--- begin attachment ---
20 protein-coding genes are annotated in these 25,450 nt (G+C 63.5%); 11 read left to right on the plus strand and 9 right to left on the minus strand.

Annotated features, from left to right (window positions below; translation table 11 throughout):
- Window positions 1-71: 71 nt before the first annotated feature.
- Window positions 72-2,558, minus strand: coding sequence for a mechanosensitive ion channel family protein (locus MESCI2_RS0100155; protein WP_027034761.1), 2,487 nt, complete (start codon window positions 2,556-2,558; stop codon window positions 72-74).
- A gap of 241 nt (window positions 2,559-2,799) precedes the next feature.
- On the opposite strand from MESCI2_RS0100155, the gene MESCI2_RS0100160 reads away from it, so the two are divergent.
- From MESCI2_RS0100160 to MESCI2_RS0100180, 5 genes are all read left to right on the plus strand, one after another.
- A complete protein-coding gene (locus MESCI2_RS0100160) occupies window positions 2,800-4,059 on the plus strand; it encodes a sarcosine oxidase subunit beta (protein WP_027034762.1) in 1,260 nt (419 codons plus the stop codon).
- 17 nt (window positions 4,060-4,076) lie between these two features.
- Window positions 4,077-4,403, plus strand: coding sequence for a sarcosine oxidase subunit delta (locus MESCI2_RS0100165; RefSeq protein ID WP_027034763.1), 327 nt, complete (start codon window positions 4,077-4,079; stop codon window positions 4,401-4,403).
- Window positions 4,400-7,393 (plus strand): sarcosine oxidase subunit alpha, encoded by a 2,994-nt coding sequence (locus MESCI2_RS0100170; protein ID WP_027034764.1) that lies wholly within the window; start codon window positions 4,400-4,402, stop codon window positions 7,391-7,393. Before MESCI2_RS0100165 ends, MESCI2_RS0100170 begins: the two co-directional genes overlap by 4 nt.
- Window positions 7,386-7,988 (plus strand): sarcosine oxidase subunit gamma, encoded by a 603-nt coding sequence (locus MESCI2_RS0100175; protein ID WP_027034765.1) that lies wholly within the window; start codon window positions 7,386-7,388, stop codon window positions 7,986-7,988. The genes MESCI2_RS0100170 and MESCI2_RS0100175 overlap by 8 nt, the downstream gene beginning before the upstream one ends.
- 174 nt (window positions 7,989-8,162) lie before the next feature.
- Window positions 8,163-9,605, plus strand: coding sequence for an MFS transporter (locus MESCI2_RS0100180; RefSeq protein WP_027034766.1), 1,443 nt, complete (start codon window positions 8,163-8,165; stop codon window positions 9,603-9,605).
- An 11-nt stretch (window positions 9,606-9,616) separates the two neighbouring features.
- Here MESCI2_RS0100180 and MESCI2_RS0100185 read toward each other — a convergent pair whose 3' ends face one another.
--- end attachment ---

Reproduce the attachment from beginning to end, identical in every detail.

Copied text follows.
20 protein-coding genes are annotated in these 25,450 nt (G+C 63.5%); 11 read left to right on the plus strand and 9 right to left on the minus strand.

Annotated features, from left to right (window positions below; translation table 11 throughout):
- Window positions 1-71: 71 nt before the first annotated feature.
- Window positions 72-2,558, minus strand: coding sequence for a mechanosensitive ion channel family protein (locus MESCI2_RS0100155; protein WP_027034761.1), 2,487 nt, complete (start codon window positions 2,556-2,558; stop codon window positions 72-74).
- A gap of 241 nt (window positions 2,559-2,799) precedes the next feature.
- On the opposite strand from MESCI2_RS0100155, the gene MESCI2_RS0100160 reads away from it, so the two are divergent.
- From MESCI2_RS0100160 to MESCI2_RS0100180, 5 genes are all read left to right on the plus strand, one after another.
- A complete protein-coding gene (locus MESCI2_RS0100160) occupies window positions 2,800-4,059 on the plus strand; it encodes a sarcosine oxidase subunit beta (protein WP_027034762.1) in 1,260 nt (419 codons plus the stop codon).
- 17 nt (window positions 4,060-4,076) lie between these two features.
- Window positions 4,077-4,403, plus strand: coding sequence for a sarcosine oxidase subunit delta (locus MESCI2_RS0100165; RefSeq protein ID WP_027034763.1), 327 nt, complete (start codon window positions 4,077-4,079; stop codon window positions 4,401-4,403).
- Window positions 4,400-7,393 (plus strand): sarcosine oxidase subunit alpha, encoded by a 2,994-nt coding sequence (locus MESCI2_RS0100170; protein ID WP_027034764.1) that lies wholly within the window; start codon window positions 4,400-4,402, stop codon window positions 7,391-7,393. Before MESCI2_RS0100165 ends, MESCI2_RS0100170 begins: the two co-directional genes overlap by 4 nt.
- Window positions 7,386-7,988 (plus strand): sarcosine oxidase subunit gamma, encoded by a 603-nt coding sequence (locus MESCI2_RS0100175; protein ID WP_027034765.1) that lies wholly within the window; start codon window positions 7,386-7,388, stop codon window positions 7,986-7,988. The genes MESCI2_RS0100170 and MESCI2_RS0100175 overlap by 8 nt, the downstream gene beginning before the upstream one ends.
- 174 nt (window positions 7,989-8,162) lie before the next feature.
- Window positions 8,163-9,605, plus strand: coding sequence for an MFS transporter (locus MESCI2_RS0100180; RefSeq protein WP_027034766.1), 1,443 nt, complete (start codon window positions 8,163-8,165; stop codon window positions 9,603-9,605).
- An 11-nt stretch (window positions 9,606-9,616) separates the two neighbouring features.
- Here MESCI2_RS0100180 and MESCI2_RS0100185 read toward each other — a convergent pair whose 3' ends face one another.